Contract equipment-manufacturing stocks were punished Tuesday after Solectron delivered a gloomy third-quarter outlook. Analysts said Solectron's reversal of fortune didn't bode well for its competitors.
On Monday, Solectron (NYSE: SLR) announced that it expects to miss analysts' third-quarter estimates and plans to cut more than 8,000 jobs. The company said business dried up suddenly. Indeed, Solectron reiterated its outlook for the second quarter and fiscal 2001 in late January. Shares fell $1.35 to $20.14 Tuesday.
Solectron is an electronics contract manufacturer that makes PC and telecom equipment for original equipment manufacturers (OEMs) such as Cisco Systems (Nasdaq: CSCO), Compaq (NYSE: CPQ) and Hewlett-Packard (NYSE: HWP), all of which have had financial troubles as of late.
Most analysts said it wasn't Solectron's outlook that surprised them, but the timing and the severity of the inventory problems, and the halted orders that caused the revised outlook.
Solectron said it now expects to earn 12 cents to 16 cents per share, excluding special charges, in its fiscal third quarter ending in May. Analyst consensus predicted a May quarter profit of 31 cents per share, according to tracking firm First Call. Worse, the company declined to provide its fourth-quarter and fiscal 2002 outlook.
The "slowdown in demand was abrupt, especially in (the) communications area," said SG Cowen Securities analyst David Foropoulos, who downgraded the stock to "neutral" from "buy" on Tuesday.
Goldman Sachs analyst Michael Zimm also said Solectron's reductions "extend beyond what we had imagined to be a 'worst case' scenario." Zimm cut his already reduced estimates for Solectron and its rivals.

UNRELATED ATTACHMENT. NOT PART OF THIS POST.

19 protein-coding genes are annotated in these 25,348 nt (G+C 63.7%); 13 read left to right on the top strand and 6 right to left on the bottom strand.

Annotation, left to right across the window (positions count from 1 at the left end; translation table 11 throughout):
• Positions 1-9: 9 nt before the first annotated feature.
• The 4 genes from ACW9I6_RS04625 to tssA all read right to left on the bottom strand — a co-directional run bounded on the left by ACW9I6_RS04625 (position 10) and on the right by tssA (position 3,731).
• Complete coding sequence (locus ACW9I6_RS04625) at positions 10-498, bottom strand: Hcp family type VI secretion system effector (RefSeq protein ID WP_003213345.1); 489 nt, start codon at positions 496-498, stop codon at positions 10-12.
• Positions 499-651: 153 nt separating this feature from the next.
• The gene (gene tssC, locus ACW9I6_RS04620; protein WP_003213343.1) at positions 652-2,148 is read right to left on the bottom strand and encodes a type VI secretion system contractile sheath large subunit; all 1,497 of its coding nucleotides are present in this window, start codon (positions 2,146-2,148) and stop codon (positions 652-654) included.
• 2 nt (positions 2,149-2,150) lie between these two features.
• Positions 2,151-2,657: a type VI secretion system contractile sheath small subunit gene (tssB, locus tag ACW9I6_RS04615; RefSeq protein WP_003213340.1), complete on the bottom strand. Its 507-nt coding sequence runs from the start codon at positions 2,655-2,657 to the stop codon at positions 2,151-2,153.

In a report entitled "Reality Hits Home in EMS Land," Lehman Brothers analyst Louis Miscioscia also said the results were a harbinger of bad news to come. (EMS stands for equipment manufacturing services.)
"With results so significantly below expectations we believe this does not bode well for other EMS providers," Miscioscia wrote in a research report. He said that despite having already lowered projections, price targets and ratings on EMS stocks from December through February, he has "not gone far enough," and all estimates are currently under review.
Shares of Solectron's rivals fell. Companies that took a hit include Flextronics (Nasdaq: FLEX), down $2.63 to $20.75, Celestica (NYSE: CLS), down $4.2 to $33.45, Jabil Circuit (NYSE: JBL), down 96 cents to $19.45, Plexus (Nasdaq: PLXS), off $1.13 to $28.44, Sanmina (Nasdaq: SANM), down $2.63 to $25.88, and SCI Systems (Nasdaq: SCI), off $1.44 to $18.50.
Zimm of Goldman Sachs lowered revenue and earnings forecasts on Celestica, Flextronics, Benchmark Electronics (NYSE: BHE), Plexus, Sanmina and SCI.
ING Barings analyst Patrick Parr downgraded Sanmina to "buy" from "strong buy."
Parr downgraded Sanmina even though the company reiterated its second-quarter outlook. Parr said Sanmina's third quarter will likely be hurt by delayed orders.
Jabil (NYSE: JBL) also fell ahead of its second-quarter earnings report, due Tuesday. Zimm didn't change estimates, but noted that Jabil is likely to follow Solectron's lead and cut its outlook.
As for Solectron's shares, don't expect anything other than volatility in the near term, analysts said.
"In order to get any kind of stabilization, investors will need to believe that current earnings estimates, even if at a lower level than prior expectations, can hold," said Lehman Brothers' Miscioscia. Projections for fiscal 2002 estimates are also needed.
For the sector overall, Zimm sounded one positive note for the stock; he said he believes that "a good deal of the stock damage is behind us," but added that only long-term investors should consider contract manufacturing stocks.